This Woman Eats 3,000 Calories a Day and Is In the Best Shape of Her Life
Proof that eating less isn't always the answer.
This story originally appeared on Shape.com by Faith Brar.
Calories get all the attention in weight-loss culture. We're programmed to check the nutrition label of every food to scope out the calorie content. But the truth is, counting calories might not be the key to weight loss after all—and fitness influencer Lucy Mains is here to prove just that.
In two side-by-side photos of herself on Instagram, Mains shared how she became the healthiest and strongest she's ever been—by eating no less than 3,000 calories a day. "Going from the photo on the left, barely eating anything a day and not being in the greatest place mentally [to] the photo on the right, currently, at the best place mentally and eating 3,000 calories a day," she wrote alongside the images.
"I must say, this makes me beyond proud of myself. I've worked hard to get to where I am now and I'm still working hard to get where I want to be," she continued.
Mains admits she didn't always have a healthy relationship with food. In fact, there was a time when she said she was barely eating 1,000 calories a day in an effort to look "thin" and "skinny." She also focused on just doing cardio and some bodyweight training. Now, however, she's developed a much healthier relationship with food and lifts five or six times a week because that's what she enjoys doing most. (P.S. Not that we need to tell you this, but lifting weights does not make you less feminine.)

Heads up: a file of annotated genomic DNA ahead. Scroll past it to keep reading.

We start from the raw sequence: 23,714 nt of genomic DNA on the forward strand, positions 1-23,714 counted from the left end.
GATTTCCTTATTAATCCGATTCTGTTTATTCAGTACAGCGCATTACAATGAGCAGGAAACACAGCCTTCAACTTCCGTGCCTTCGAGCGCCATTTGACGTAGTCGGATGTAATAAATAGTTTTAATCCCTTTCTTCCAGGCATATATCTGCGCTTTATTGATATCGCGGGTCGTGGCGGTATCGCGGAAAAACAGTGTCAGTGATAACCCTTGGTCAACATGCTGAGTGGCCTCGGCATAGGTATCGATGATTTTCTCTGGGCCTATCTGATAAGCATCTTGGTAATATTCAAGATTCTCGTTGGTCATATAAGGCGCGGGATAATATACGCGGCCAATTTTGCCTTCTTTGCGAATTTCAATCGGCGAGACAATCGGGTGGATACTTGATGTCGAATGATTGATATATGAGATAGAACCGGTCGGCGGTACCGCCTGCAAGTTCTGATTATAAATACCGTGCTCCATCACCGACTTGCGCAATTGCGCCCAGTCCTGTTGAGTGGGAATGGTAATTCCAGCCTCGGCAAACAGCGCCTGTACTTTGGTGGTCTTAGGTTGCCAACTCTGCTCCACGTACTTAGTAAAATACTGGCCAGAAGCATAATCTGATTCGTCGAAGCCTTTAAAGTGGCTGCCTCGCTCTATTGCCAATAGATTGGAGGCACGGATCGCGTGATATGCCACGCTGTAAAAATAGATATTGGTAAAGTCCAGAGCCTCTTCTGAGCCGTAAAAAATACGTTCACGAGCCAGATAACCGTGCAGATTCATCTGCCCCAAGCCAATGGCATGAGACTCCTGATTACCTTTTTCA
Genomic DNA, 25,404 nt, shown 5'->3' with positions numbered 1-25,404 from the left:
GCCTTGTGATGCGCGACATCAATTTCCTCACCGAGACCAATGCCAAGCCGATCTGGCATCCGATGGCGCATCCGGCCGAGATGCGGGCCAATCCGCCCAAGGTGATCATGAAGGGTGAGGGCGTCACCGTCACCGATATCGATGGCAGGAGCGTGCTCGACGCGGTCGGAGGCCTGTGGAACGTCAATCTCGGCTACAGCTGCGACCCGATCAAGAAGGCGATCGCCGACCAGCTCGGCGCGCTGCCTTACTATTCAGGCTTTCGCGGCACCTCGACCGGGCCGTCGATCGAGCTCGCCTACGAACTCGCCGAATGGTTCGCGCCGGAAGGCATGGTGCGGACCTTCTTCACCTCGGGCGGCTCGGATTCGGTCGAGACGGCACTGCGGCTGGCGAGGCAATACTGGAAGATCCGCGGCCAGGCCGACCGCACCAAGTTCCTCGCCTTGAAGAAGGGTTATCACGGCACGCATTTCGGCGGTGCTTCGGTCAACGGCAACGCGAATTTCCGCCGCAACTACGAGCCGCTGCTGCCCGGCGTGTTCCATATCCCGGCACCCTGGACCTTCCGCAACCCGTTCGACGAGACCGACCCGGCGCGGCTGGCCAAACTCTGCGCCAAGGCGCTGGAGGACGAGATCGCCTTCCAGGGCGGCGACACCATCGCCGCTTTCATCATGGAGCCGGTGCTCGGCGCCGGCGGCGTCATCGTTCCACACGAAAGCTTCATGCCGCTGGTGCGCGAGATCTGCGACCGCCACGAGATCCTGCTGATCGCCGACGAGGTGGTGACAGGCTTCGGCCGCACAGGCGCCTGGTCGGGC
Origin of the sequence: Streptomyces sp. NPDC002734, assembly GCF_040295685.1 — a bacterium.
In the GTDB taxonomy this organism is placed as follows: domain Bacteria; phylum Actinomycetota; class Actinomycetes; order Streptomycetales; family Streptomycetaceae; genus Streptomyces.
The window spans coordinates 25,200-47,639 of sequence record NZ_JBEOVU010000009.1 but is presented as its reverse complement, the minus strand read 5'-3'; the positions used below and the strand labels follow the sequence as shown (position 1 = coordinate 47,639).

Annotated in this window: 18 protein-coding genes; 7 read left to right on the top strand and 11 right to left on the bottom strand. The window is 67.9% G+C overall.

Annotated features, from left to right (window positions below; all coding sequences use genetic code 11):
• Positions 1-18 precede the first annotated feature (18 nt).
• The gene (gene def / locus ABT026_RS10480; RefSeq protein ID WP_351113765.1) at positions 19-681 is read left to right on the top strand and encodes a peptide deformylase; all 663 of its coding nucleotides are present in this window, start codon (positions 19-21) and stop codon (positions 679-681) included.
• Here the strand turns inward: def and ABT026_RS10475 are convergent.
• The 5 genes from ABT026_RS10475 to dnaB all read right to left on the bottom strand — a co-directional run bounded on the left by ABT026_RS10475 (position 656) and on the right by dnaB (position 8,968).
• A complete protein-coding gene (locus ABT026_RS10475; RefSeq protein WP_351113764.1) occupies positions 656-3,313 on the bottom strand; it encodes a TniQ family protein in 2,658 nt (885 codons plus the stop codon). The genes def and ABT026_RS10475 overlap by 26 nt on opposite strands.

"[I've been] taking each day as it comes, enjoying the process and constantly educating myself no matter how many bad days I may have along the way," she wrote. "My relationship with food has gotten so much better over the years and I'm so glad! We must realize... food is our friend and it is our fuel. Can't go a car without fuel right? Think of us being the car and the fuel being our food!"
Mains analogy is spot on. It's important to remember that just because a food is higher in calories doesn't necessarily mean it's unhealthy. (Just take healthy fats as an example.) "While calories definitely matter, they aren't the only essential element for choosing foods," Natalie Rizzo, R.D., previously told us in The #1 Reason You Need to Stop Counting Calories.
"Replacing high-calorie junk foods with more nutrient-dense whole foods may help you lose weight," Rizzo continued. "But whether you're losing weight or not, nutrient-dense whole foods are sure to help you get and stay healthier. Remember that in some instances, such as if you're running a marathon or carrying a child, calories absolutely matter. But even in these circumstances, the nutrients inside your food are just as significant as the calories."
Mains ended her post by reminding people how important it is to set goals and stick to them, regardless of how long that may take. "Wherever you are currently at on your fitness journey, whether it's one month or one year in, you will get where you want to be," she wrote. "Just be consistent and stick to it. We find ourselves giving up too easily when things get hard or we are not getting what we want straight away. You WILL get there. Good things take time and please always believe in yourself." (Speaking of goals, have you signed up for our 40-Day Crush-Your-Goals Challenge led by the amazing Jen Widerstrom? The six-week program will give you all the tools you need to crush every goal on your New Year's list—regardless of what it may be.)
This article originally appeared on Shape.com
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